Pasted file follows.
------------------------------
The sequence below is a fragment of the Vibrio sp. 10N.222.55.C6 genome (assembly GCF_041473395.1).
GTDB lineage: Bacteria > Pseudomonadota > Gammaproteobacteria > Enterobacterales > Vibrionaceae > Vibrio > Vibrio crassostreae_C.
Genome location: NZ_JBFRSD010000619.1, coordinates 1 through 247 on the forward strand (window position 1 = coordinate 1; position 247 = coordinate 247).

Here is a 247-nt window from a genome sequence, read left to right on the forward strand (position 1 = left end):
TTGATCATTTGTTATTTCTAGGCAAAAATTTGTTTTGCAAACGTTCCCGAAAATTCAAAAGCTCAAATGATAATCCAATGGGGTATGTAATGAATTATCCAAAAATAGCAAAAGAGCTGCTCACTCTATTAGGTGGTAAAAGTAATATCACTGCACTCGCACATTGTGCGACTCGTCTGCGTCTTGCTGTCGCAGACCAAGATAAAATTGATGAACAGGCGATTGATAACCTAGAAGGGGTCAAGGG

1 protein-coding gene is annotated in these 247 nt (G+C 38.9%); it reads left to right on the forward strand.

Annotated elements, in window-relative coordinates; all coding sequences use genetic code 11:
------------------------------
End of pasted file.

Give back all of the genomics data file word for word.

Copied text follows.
The sequence below is a fragment of the Vibrio sp. 10N.222.55.C6 genome (assembly GCF_041473395.1).
GTDB lineage: Bacteria > Pseudomonadota > Gammaproteobacteria > Enterobacterales > Vibrionaceae > Vibrio > Vibrio crassostreae_C.
Genome location: NZ_JBFRSD010000619.1, coordinates 1 through 247 on the forward strand (window position 1 = coordinate 1; position 247 = coordinate 247).

Here is a 247-nt window from a genome sequence, read left to right on the forward strand (position 1 = left end):
TTGATCATTTGTTATTTCTAGGCAAAAATTTGTTTTGCAAACGTTCCCGAAAATTCAAAAGCTCAAATGATAATCCAATGGGGTATGTAATGAATTATCCAAAAATAGCAAAAGAGCTGCTCACTCTATTAGGTGGTAAAAGTAATATCACTGCACTCGCACATTGTGCGACTCGTCTGCGTCTTGCTGTCGCAGACCAAGATAAAATTGATGAACAGGCGATTGATAACCTAGAAGGGGTCAAGGG

1 protein-coding gene is annotated in these 247 nt (G+C 38.9%); it reads left to right on the forward strand.

Annotated elements, in window-relative coordinates; all coding sequences use genetic code 11: